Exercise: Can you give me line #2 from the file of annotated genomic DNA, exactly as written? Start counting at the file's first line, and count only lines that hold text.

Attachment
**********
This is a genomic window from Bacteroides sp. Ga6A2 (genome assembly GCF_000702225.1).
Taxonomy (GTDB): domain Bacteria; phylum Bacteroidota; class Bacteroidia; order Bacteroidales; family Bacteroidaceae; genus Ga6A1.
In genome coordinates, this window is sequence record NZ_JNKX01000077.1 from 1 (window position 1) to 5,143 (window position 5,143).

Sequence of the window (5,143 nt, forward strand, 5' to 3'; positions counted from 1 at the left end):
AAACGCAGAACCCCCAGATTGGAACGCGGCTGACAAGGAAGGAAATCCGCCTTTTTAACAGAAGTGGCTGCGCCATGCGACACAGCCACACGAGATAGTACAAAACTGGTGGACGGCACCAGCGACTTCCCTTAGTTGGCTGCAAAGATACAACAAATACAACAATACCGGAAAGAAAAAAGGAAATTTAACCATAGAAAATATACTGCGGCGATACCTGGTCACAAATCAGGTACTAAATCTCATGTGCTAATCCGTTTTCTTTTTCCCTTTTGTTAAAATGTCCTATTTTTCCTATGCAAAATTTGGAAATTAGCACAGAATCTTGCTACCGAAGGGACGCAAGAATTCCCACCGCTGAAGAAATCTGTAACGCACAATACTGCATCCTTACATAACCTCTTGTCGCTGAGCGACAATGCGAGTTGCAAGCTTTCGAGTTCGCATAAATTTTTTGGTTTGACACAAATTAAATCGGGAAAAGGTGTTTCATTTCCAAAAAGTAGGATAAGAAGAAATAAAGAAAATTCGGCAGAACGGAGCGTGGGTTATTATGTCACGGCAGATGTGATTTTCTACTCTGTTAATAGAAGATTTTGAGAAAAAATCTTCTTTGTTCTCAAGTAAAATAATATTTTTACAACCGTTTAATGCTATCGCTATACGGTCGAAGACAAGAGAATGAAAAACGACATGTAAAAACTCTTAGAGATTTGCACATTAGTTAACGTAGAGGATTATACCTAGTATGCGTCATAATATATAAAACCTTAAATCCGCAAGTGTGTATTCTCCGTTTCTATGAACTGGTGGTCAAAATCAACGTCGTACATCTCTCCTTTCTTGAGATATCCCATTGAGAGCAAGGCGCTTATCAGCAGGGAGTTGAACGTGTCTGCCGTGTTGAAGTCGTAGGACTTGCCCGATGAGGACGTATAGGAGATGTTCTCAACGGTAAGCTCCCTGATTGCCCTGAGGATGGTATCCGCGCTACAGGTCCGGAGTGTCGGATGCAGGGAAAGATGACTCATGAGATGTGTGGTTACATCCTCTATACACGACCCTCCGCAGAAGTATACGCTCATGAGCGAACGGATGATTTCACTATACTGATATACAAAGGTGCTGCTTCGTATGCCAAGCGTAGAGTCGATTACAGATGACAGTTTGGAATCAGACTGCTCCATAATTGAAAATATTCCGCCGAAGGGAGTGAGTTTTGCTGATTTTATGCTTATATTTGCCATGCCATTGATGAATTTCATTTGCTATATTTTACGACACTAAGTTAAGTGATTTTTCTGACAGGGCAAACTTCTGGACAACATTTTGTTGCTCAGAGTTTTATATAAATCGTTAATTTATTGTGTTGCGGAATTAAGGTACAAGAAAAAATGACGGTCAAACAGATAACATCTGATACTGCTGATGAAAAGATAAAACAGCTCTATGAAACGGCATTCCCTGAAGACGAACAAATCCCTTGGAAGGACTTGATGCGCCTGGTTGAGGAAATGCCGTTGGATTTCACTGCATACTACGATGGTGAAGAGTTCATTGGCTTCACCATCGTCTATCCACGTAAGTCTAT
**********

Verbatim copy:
Taxonomy (GTDB): domain Bacteria; phylum Bacteroidota; class Bacteroidia; order Bacteroidales; family Bacteroidaceae; genus Ga6A1.